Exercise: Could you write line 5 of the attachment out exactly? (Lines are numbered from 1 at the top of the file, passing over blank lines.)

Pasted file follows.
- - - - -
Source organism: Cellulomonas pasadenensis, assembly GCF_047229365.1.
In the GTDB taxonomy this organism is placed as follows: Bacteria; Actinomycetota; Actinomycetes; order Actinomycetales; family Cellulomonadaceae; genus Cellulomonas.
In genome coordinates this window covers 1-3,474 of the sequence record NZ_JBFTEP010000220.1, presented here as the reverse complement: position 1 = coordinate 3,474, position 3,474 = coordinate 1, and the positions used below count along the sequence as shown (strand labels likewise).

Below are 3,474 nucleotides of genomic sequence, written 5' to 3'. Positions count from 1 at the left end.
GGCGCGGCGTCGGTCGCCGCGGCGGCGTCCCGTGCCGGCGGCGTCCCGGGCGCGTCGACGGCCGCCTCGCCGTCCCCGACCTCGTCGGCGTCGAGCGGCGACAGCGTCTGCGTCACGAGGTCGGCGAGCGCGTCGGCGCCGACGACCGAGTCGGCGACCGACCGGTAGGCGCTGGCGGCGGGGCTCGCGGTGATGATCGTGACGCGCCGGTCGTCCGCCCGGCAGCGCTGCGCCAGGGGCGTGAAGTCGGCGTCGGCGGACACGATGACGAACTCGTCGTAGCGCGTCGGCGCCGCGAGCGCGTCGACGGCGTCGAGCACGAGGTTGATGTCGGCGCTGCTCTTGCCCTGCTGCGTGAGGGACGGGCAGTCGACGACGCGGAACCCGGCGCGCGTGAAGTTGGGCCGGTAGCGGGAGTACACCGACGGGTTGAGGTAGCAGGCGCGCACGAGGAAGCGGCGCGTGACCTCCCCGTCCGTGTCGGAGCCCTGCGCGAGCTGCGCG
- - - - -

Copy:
GGCGCGGCGTCGGTCGCCGCGGCGGCGTCCCGTGCCGGCGGCGTCCCGGGCGCGTCGACGGCCGCCTCGCCGTCCCCGACCTCGTCGGCGTCGAGCGGCGACAGCGTCTGCGTCACGAGGTCGGCGAGCGCGTCGGCGCCGACGACCGAGTCGGCGACCGACCGGTAGGCGCTGGCGGCGGGGCTCGCGGTGATGATCGTGACGCGCCGGTCGTCCGCCCGGCAGCGCTGCGCCAGGGGCGTGAAGTCGGCGTCGGCGGACACGATGACGAACTCGTCGTAGCGCGTCGGCGCCGCGAGCGCGTCGACGGCGTCGAGCACGAGGTTGATGTCGGCGCTGCTCTTGCCCTGCTGCGTGAGGGACGGGCAGTCGACGACGCGGAACCCGGCGCGCGTGAAGTTGGGCCGGTAGCGGGAGTACACCGACGGGTTGAGGTAGCAGGCGCGCACGAGGAAGCGGCGCGTGACCTCCCCGTCCGTGTCGGAGCCCTGCGCGAGCTGCGCG